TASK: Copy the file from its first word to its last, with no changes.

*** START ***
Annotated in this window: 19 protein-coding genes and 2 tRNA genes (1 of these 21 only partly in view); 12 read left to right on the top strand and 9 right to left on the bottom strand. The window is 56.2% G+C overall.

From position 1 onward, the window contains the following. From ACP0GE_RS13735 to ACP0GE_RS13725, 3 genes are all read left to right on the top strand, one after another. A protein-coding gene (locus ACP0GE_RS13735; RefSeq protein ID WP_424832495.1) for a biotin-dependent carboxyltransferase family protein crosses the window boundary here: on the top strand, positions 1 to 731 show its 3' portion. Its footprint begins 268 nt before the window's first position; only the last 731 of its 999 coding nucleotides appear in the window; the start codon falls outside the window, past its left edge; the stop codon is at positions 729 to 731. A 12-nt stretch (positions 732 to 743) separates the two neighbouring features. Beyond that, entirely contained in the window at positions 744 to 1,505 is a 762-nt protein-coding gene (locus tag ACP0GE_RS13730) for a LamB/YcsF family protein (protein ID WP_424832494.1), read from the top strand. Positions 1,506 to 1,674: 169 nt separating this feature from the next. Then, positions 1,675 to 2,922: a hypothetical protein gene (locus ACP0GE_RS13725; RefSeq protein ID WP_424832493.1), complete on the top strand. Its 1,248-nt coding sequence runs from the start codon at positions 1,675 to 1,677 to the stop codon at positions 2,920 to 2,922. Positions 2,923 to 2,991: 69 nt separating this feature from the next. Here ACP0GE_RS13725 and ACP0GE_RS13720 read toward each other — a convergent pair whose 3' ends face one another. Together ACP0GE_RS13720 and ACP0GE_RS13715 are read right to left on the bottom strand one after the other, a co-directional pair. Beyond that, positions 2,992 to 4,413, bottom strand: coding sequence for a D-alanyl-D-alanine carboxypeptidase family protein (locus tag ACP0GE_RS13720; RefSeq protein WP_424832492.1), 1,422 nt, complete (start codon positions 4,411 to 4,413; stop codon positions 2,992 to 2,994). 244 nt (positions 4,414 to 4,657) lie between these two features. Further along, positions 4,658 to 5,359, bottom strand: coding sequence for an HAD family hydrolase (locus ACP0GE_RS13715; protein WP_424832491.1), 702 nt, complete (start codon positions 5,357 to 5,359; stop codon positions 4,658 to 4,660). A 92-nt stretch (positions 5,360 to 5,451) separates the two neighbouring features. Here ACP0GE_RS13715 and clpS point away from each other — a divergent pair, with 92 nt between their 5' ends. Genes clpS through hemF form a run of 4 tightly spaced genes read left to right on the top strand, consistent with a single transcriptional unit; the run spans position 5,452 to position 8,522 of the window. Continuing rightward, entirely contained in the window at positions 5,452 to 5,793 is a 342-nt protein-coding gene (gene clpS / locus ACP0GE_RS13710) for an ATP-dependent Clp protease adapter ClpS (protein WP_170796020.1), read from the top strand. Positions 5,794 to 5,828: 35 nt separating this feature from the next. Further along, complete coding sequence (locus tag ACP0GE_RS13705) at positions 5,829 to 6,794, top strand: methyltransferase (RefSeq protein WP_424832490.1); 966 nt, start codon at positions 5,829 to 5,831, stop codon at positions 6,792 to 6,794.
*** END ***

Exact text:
Annotated in this window: 19 protein-coding genes and 2 tRNA genes (1 of these 21 only partly in view); 12 read left to right on the top strand and 9 right to left on the bottom strand. The window is 56.2% G+C overall.

From position 1 onward, the window contains the following. From ACP0GE_RS13735 to ACP0GE_RS13725, 3 genes are all read left to right on the top strand, one after another. A protein-coding gene (locus ACP0GE_RS13735; RefSeq protein ID WP_424832495.1) for a biotin-dependent carboxyltransferase family protein crosses the window boundary here: on the top strand, positions 1 to 731 show its 3' portion. Its footprint begins 268 nt before the window's first position; only the last 731 of its 999 coding nucleotides appear in the window; the start codon falls outside the window, past its left edge; the stop codon is at positions 729 to 731. A 12-nt stretch (positions 732 to 743) separates the two neighbouring features. Beyond that, entirely contained in the window at positions 744 to 1,505 is a 762-nt protein-coding gene (locus tag ACP0GE_RS13730) for a LamB/YcsF family protein (protein ID WP_424832494.1), read from the top strand. Positions 1,506 to 1,674: 169 nt separating this feature from the next. Then, positions 1,675 to 2,922: a hypothetical protein gene (locus ACP0GE_RS13725; RefSeq protein ID WP_424832493.1), complete on the top strand. Its 1,248-nt coding sequence runs from the start codon at positions 1,675 to 1,677 to the stop codon at positions 2,920 to 2,922. Positions 2,923 to 2,991: 69 nt separating this feature from the next. Here ACP0GE_RS13725 and ACP0GE_RS13720 read toward each other — a convergent pair whose 3' ends face one another. Together ACP0GE_RS13720 and ACP0GE_RS13715 are read right to left on the bottom strand one after the other, a co-directional pair. Beyond that, positions 2,992 to 4,413, bottom strand: coding sequence for a D-alanyl-D-alanine carboxypeptidase family protein (locus tag ACP0GE_RS13720; RefSeq protein WP_424832492.1), 1,422 nt, complete (start codon positions 4,411 to 4,413; stop codon positions 2,992 to 2,994). 244 nt (positions 4,414 to 4,657) lie between these two features. Further along, positions 4,658 to 5,359, bottom strand: coding sequence for an HAD family hydrolase (locus ACP0GE_RS13715; protein WP_424832491.1), 702 nt, complete (start codon positions 5,357 to 5,359; stop codon positions 4,658 to 4,660). A 92-nt stretch (positions 5,360 to 5,451) separates the two neighbouring features. Here ACP0GE_RS13715 and clpS point away from each other — a divergent pair, with 92 nt between their 5' ends. Genes clpS through hemF form a run of 4 tightly spaced genes read left to right on the top strand, consistent with a single transcriptional unit; the run spans position 5,452 to position 8,522 of the window. Continuing rightward, entirely contained in the window at positions 5,452 to 5,793 is a 342-nt protein-coding gene (gene clpS / locus ACP0GE_RS13710) for an ATP-dependent Clp protease adapter ClpS (protein WP_170796020.1), read from the top strand. Positions 5,794 to 5,828: 35 nt separating this feature from the next. Further along, complete coding sequence (locus tag ACP0GE_RS13705) at positions 5,829 to 6,794, top strand: methyltransferase (RefSeq protein WP_424832490.1); 966 nt, start codon at positions 5,829 to 5,831, stop codon at positions 6,792 to 6,794.